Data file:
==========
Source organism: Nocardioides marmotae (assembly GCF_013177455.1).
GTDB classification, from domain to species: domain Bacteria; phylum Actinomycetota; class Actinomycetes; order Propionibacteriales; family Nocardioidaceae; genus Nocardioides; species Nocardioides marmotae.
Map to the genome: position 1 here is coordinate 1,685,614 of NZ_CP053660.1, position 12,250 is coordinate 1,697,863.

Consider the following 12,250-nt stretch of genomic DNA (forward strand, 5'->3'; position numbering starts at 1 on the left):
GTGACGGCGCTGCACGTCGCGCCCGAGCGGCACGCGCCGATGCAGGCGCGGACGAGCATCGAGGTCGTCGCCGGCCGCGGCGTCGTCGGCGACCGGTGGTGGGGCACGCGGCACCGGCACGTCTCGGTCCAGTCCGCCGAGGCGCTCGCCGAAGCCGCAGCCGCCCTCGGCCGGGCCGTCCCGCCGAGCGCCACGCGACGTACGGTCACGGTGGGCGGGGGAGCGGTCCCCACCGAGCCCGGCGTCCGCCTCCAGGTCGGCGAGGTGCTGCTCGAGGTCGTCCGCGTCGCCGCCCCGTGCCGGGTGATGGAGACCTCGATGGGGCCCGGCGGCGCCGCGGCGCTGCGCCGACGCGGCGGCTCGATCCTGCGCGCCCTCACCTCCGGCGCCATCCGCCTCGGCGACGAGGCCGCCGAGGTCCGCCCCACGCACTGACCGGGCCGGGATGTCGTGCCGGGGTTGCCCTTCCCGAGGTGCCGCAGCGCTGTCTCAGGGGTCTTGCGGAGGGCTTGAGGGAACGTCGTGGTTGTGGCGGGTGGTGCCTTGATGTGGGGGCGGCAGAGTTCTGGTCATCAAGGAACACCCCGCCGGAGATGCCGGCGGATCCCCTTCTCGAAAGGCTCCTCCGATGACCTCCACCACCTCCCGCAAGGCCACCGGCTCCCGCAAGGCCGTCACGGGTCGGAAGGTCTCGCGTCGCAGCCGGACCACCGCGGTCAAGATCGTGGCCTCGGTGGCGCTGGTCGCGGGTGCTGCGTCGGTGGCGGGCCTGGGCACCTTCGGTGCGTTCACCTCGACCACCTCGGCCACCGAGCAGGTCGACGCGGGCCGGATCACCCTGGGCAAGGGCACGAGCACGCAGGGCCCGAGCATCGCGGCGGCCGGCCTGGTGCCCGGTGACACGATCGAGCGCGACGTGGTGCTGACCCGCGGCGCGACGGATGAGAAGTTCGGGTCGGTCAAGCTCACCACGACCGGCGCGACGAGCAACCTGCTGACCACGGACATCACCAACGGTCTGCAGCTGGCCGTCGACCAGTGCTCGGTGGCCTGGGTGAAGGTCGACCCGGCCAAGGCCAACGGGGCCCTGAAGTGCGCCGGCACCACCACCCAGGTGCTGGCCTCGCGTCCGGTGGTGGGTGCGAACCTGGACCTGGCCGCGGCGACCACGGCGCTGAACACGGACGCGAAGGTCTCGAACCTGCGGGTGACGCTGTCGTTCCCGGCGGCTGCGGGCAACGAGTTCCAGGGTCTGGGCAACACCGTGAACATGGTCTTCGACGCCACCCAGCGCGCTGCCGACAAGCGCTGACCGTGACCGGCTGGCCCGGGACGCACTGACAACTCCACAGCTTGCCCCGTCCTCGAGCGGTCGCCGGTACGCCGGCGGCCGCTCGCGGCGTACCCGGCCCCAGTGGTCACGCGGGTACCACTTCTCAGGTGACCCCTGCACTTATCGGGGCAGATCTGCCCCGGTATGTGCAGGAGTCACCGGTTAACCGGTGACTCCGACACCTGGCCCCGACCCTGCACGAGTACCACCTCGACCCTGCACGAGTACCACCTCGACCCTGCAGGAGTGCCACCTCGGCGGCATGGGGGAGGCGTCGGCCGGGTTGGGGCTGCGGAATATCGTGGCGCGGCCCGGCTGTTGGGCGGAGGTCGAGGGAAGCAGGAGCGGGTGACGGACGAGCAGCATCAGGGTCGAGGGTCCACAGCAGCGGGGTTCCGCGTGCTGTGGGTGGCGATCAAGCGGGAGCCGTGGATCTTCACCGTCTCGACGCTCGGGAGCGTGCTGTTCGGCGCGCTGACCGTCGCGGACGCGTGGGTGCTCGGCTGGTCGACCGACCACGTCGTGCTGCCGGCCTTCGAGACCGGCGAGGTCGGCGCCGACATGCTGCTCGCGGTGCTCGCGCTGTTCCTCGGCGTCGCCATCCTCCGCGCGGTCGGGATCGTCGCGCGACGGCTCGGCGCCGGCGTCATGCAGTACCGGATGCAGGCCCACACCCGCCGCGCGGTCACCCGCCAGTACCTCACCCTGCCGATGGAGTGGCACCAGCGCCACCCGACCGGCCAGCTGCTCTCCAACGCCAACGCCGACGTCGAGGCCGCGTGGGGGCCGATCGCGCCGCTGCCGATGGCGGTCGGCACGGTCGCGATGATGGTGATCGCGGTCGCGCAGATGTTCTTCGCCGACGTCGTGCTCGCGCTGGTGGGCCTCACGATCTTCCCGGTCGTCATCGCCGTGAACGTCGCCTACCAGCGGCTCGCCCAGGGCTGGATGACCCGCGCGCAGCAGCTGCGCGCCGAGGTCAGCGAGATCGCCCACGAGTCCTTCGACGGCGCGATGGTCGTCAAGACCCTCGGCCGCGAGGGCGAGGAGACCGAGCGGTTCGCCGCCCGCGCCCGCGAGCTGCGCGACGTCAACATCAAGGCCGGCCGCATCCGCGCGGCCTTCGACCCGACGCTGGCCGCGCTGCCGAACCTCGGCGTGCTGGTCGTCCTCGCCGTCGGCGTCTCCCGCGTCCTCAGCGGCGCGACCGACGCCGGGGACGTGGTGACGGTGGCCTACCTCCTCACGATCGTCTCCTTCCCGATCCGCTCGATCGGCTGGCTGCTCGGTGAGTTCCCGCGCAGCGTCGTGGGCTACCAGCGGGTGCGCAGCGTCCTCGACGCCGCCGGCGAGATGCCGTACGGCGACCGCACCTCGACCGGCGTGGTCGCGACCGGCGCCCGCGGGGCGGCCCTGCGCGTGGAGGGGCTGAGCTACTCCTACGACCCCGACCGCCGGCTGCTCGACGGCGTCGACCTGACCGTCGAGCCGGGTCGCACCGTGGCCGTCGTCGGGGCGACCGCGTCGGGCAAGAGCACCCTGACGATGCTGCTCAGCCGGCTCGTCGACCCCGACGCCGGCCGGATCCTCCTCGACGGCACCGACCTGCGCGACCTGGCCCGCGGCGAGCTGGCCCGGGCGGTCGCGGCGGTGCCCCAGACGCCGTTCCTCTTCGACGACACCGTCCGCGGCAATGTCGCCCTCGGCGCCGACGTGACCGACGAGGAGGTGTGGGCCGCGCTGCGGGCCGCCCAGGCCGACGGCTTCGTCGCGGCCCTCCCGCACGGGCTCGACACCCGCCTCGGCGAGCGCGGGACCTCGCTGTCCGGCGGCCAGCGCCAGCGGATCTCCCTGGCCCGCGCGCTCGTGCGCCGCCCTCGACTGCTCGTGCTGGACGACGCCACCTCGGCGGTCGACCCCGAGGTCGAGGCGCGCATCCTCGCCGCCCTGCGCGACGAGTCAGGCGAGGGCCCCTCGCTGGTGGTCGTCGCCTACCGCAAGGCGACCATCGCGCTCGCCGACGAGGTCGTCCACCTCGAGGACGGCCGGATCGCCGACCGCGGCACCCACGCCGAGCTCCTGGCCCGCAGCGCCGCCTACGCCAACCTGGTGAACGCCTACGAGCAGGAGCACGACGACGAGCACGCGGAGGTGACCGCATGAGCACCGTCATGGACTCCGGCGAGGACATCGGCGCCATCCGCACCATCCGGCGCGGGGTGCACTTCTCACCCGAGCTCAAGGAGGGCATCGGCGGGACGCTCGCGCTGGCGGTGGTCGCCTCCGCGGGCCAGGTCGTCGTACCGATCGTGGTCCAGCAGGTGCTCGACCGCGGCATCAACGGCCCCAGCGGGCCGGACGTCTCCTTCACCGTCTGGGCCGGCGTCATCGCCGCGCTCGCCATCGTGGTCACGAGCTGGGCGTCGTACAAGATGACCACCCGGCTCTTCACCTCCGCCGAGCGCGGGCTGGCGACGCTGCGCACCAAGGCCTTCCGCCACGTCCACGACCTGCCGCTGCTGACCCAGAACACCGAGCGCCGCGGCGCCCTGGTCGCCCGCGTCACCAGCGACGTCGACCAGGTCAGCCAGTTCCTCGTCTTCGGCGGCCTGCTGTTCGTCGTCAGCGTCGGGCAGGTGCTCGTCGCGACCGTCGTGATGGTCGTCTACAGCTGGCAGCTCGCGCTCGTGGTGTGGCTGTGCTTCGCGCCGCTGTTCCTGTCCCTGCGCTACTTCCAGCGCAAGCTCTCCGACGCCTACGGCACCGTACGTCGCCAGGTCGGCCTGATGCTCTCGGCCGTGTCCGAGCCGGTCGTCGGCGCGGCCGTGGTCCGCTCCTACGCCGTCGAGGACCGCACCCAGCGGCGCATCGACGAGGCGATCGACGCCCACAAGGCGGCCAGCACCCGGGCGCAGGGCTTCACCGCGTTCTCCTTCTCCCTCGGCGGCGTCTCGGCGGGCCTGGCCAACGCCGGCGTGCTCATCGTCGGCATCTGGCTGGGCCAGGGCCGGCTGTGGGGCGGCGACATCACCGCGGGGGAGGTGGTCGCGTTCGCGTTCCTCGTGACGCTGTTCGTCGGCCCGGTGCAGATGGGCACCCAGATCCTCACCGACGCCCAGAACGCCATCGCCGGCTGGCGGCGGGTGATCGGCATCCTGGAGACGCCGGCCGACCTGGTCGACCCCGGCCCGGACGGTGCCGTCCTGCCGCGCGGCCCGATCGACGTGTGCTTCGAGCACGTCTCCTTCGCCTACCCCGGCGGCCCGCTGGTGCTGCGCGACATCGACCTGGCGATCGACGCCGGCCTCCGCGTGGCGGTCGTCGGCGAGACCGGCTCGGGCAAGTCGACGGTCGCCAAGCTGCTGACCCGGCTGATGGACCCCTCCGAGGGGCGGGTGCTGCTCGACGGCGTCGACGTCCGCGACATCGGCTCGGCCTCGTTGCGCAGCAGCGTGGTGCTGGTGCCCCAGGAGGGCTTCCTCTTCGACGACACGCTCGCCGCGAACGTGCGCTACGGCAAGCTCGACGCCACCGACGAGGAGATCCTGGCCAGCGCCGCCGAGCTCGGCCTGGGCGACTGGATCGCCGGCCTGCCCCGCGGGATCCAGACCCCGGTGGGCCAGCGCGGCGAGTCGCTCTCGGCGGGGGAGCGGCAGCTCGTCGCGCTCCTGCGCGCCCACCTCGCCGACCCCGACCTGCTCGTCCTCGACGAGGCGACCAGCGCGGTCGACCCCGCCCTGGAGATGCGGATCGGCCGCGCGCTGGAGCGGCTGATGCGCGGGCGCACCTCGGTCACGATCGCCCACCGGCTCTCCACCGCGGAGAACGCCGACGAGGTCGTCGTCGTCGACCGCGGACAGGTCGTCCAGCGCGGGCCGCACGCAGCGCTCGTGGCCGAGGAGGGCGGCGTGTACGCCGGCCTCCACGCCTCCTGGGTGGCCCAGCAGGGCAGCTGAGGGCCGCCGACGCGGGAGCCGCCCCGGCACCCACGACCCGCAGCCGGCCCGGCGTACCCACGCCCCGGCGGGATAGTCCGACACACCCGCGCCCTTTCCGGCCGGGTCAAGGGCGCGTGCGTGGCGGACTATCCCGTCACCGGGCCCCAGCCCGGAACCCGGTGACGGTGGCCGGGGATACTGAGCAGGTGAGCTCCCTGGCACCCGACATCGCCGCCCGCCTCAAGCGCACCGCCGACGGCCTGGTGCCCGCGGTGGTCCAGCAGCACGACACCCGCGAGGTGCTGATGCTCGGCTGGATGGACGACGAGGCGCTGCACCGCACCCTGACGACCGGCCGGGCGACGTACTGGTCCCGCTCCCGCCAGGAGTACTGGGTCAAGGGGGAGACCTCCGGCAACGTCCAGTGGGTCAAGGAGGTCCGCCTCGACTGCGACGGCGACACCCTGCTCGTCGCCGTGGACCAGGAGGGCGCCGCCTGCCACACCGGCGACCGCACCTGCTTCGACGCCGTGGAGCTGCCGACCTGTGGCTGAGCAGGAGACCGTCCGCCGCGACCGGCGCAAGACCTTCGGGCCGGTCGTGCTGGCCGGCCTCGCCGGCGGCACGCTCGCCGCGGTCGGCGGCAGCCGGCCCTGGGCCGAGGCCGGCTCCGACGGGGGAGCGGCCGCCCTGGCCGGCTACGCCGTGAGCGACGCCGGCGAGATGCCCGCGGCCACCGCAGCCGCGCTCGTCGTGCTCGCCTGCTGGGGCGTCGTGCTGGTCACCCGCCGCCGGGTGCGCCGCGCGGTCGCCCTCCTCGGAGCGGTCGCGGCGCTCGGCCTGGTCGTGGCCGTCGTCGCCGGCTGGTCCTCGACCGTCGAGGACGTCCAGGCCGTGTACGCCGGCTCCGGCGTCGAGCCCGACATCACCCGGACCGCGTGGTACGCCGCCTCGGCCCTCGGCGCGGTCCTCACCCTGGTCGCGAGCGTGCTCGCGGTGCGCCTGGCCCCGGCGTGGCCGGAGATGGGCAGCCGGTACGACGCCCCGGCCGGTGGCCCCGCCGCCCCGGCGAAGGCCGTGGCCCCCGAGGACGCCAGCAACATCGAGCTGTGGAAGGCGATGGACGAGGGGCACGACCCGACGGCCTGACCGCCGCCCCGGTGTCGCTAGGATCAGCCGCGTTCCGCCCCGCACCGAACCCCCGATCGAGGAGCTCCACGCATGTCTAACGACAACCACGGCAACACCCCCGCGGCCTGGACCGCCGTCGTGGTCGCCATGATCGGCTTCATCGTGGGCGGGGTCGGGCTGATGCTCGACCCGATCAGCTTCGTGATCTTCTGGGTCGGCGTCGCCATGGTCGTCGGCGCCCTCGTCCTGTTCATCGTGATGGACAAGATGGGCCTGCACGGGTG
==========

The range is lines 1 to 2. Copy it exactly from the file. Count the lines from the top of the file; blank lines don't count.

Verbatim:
Source organism: Nocardioides marmotae (assembly GCF_013177455.1).
GTDB classification, from domain to species: domain Bacteria; phylum Actinomycetota; class Actinomycetes; order Propionibacteriales; family Nocardioidaceae; genus Nocardioides; species Nocardioides marmotae.